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If someone were to say "video games" to you, what are the first words that come to mind? Whatever words you thought of (fun, exciting, etc.), we're willing to guess "healthy" or "mental health tool" didn't pop into your mind.

And yet… it turns out they are. Especially for Veterans.

How? Well, for one thing, video games — and virtual reality more generally — are also more accessible and less stigmatized to veterans than mental health treatment. In fact, some psychiatrists are using virtual reality systems for this reason to treat PTSD.

Secondly, video games allow people to socialize in new ways with people who share common interests and goals. And for Veterans, many of whom leave the military feeling isolated or lonely after they lose the daily camaraderie of their regiment, that socialization is critical to their mental health. It gives them a virtual group of friends to talk with, connect to, and relate to through shared goals and interests.

In addition, according to a 2018 study, since many video games simulate real-life situations they encountered during their service, it makes socialization easier since they can relate to and find common ground with other gamers while playing.

This can help ease symptoms of depression, anxiety, and even PTSD in Veterans, which affects 20% of the Veterans who have served since 9/11.

Watch here as Verizon dives into the stories of three Veteran gamers to learn how video games helped them build community, deal with trauma and have some fun.

Band of Gamers www.youtube.com

Video games have been especially beneficial to Veterans since the beginning of the pandemic when all of us — Veterans included — have been even more isolated than ever before.

And that's why Verizon launched a challenge last year, which saw $30,000 donated to four military charities.

And this year, they're going even bigger by launching a new World of Warships charity tournament in partnership with Wargaming and Wounded Warrior Project called "Verizon Warrior Series." During the tournament, gamers will be able to interact with the game's iconic ships in new and exciting ways, all while giving back.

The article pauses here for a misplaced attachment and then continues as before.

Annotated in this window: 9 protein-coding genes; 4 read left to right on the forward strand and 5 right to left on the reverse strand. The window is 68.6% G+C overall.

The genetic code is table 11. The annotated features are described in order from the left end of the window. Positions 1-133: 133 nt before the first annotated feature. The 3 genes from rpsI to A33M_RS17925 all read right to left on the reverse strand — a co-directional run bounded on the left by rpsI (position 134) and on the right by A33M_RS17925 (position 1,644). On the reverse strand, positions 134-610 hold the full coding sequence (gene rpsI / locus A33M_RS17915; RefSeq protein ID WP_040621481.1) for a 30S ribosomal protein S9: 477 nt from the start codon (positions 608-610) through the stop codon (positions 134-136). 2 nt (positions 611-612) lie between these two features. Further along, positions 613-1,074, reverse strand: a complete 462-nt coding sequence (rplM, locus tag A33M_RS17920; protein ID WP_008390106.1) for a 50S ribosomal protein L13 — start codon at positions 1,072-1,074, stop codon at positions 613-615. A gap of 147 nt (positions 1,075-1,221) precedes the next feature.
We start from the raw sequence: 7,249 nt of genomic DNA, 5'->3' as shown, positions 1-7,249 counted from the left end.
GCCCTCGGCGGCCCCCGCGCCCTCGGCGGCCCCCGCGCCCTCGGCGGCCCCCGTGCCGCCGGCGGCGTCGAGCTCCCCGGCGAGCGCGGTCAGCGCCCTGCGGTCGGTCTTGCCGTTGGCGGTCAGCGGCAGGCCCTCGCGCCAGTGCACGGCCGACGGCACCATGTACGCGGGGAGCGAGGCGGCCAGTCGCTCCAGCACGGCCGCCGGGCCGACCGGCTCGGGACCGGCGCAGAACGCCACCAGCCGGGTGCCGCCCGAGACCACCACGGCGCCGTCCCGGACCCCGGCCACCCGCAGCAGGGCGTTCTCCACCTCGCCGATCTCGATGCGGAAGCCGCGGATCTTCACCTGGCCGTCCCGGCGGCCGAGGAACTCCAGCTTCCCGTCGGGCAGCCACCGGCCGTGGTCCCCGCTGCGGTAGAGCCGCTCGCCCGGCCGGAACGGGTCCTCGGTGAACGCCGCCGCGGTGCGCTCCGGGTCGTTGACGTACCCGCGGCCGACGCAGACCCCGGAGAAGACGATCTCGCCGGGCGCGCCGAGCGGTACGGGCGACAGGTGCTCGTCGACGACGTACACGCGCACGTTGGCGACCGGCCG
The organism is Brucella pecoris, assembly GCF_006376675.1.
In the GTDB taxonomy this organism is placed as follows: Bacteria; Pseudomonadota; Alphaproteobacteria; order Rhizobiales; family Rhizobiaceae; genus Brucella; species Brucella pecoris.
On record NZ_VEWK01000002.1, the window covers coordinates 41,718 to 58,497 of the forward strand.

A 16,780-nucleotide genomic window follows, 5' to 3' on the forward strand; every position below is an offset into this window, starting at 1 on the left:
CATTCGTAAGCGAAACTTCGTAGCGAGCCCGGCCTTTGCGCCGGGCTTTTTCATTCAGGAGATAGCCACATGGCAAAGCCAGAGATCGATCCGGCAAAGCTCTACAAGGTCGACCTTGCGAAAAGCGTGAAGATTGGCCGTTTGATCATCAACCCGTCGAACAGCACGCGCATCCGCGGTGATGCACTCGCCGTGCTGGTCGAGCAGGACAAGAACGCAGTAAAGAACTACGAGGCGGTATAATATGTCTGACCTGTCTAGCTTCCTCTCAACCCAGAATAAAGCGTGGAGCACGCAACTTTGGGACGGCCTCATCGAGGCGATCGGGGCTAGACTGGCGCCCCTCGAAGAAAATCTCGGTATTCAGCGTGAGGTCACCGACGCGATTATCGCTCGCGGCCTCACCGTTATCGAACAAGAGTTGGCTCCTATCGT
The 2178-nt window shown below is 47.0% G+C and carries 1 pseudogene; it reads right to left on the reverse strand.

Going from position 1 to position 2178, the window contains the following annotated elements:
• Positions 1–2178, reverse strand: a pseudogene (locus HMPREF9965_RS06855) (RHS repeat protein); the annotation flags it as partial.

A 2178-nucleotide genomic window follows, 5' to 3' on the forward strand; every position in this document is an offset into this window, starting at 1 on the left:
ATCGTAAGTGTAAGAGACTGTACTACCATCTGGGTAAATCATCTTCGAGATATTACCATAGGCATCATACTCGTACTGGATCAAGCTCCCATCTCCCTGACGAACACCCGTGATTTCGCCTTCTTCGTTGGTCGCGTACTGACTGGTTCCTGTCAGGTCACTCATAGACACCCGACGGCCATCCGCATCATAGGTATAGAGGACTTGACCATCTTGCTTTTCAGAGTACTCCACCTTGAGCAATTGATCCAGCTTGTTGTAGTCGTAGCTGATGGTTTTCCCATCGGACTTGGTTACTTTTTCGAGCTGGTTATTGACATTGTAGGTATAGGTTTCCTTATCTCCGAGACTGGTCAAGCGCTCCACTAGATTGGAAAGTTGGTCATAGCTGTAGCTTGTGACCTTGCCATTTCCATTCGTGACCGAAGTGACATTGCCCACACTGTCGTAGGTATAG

Together with these nonprofits, the tournament will welcome teams all across the nation in order to raise money for military charities helping Veterans in need. There will be a $100,000 prize pool donated to these charities, as well as donation drives for injured Veterans at every match during the tournament to raise extra funds.

Verizon is also providing special discounts to Those Who Serve communities, including military and first responders, and they're offering a $75 in-game content military promo for World of Warships.

Tournament finals are scheduled for August 8, so be sure to tune in to the tournament and donate if you can in order to give back to Veterans in need.

Courtesy of Verizon

Ready for the weekend? Of course, you are. Here's our weekly dose of good vibes to help you shed the stresses of the workweek and put yourself in a great frame of mind.

These 10 stories made us happy this week because they feature amazing creativity, generosity, and one super-cute fish.

1. Diver befriends a fish with the cutest smile

Hawaiian underwater photographer Yuki Nakano befriended a friendly porcupine fish and now they hang out regularly.